Hazelton Capital Partners letter to partners for the second quarter 2014.
Hazelton Capital Partners, LLC (the “Fund”) declined 1.7% from April 1, 2014 through June 30, 2014, declined 2.9% year-to-date, and has returned 86% since its inception in August 2009. By comparison, the S&P 500 gained 5.2% in the same quarter, increased 7.1% year-to-date and has returned 103.2% since the Fund’s inception.
Hazelton Capital Partners Performance – The Quarter in Review
Hazelton Capital Partners ended the 1st quarter with a portfolio of 17 equity positions and a cash level equivalent to 25% of assets under management. The Fund’s top five portfolio holdings, which are equal to 33% of the Fund’s net assets, are: Western Digital Corp (NASDAQ:WDC), Xerox Corp (NYSE:XRX), Northern Tier Energy LP (NYSE:NTI), Dreamworks Animation Skg Inc (NASDAQ:DWA) and WellPoint Inc (NYSE:WLP). The remaining protective put options purchased between the 4th quarter of 2013 and 1st quarter of 2014 have expired out-of-the-money, while Hazelton Capital Partners has switched to selling calls and call spreads on specific names within the portfolio slated to be reduced or sold.
A Shocking Discovery: The Better Part of Valor is Thoughtful Patience
“All men’s miseries derive from not being able to sit in a quiet room alone.” – Blaise Pascal
A recent study published by Timothy Wilson, a professor of psychology at the University of Virginia, found that entertaining yourself for a short period of time is not as simple as one would think. Participants in his study were asked to sit quietly in an empty room for 6-15 minutes with only their thoughts to engage them. Even though there was nothing competing for their attention, most participants found they had difficulty relaxing or keeping a coherent train of thought, calling the time “unpleasant.” A total of 11 different experiments were conducted. In additional tests, participants were asked to spend the same amount of time in isolation, but this time they were allowed to read or listen to music. These test subjects found their time “enjoyable.”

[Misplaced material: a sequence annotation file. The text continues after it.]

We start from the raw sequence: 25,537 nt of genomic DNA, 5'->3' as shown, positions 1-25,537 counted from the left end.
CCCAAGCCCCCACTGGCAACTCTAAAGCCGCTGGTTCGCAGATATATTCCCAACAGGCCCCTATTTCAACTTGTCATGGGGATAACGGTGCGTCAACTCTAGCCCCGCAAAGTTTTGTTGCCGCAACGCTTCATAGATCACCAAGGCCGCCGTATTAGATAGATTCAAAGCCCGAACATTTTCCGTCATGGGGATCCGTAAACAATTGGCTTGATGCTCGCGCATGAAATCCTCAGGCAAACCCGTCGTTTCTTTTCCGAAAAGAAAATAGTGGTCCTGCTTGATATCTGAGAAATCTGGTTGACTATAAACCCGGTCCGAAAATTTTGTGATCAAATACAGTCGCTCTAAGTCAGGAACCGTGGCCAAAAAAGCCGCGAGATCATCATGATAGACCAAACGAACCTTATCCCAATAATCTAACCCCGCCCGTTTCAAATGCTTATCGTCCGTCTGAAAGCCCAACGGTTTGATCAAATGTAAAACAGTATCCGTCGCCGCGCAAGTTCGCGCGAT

This finding led the researches to consider whether participants would rather engage in an unpleasant activity over no activity. A new test group of 42 participants, 18 men and 24 women, were asked to sit quietly in a room for 6-15 minutes, but this time the subjects could administer a mild electric shock to themselves from a 9 volt battery. Each subject was able to experience the impact of the electric shock before the test began. Twelve of the 18 men and 6 of the 24 women elected to give themselves at least one shock during their “quiet” time. One test subject, whose data was removed from the study, gave himself 190 shocks, but most participants, on average, delivered 7 shocks during their time alone. From the results of this study, one could easily infer that modern technology has created a society so reliant on constant mental stimulation that even spending 6-15 minutes alone with one’s own thoughts has become a daunting task. I disagree. I believe that Wilson’s results reveal the fact that even though our brains have evolved over time, they still are “hard wired” to be actively engaged and ready to react to changes (danger) within our environment.
Unlike what is popularized in the financial media, investing is not about reacting to the minute by minute changes within the financial markets, looking for a swift return and then moving on to the next opportunity. Investing is thoughtful patience requiring the mental strength to resist the primordial urge to take action. Much of the energy surrounding investing is spent learning about companies and their respective industries. But this is just the starting point. The real heavy lifting comes from distilling down the hours of reading, research, and fundamental analysis into a coherent investing thesis that can be summed up in a simple paragraph. When it comes to evaluating the competitive edge, the scarce resource, or the future cash flows of a company, there is no app, computer program or algorithm that can replace deep thinking. The determination of whether to make an investment is only achieved after spending “quiet” time reflecting upon the company’s future intrinsic value.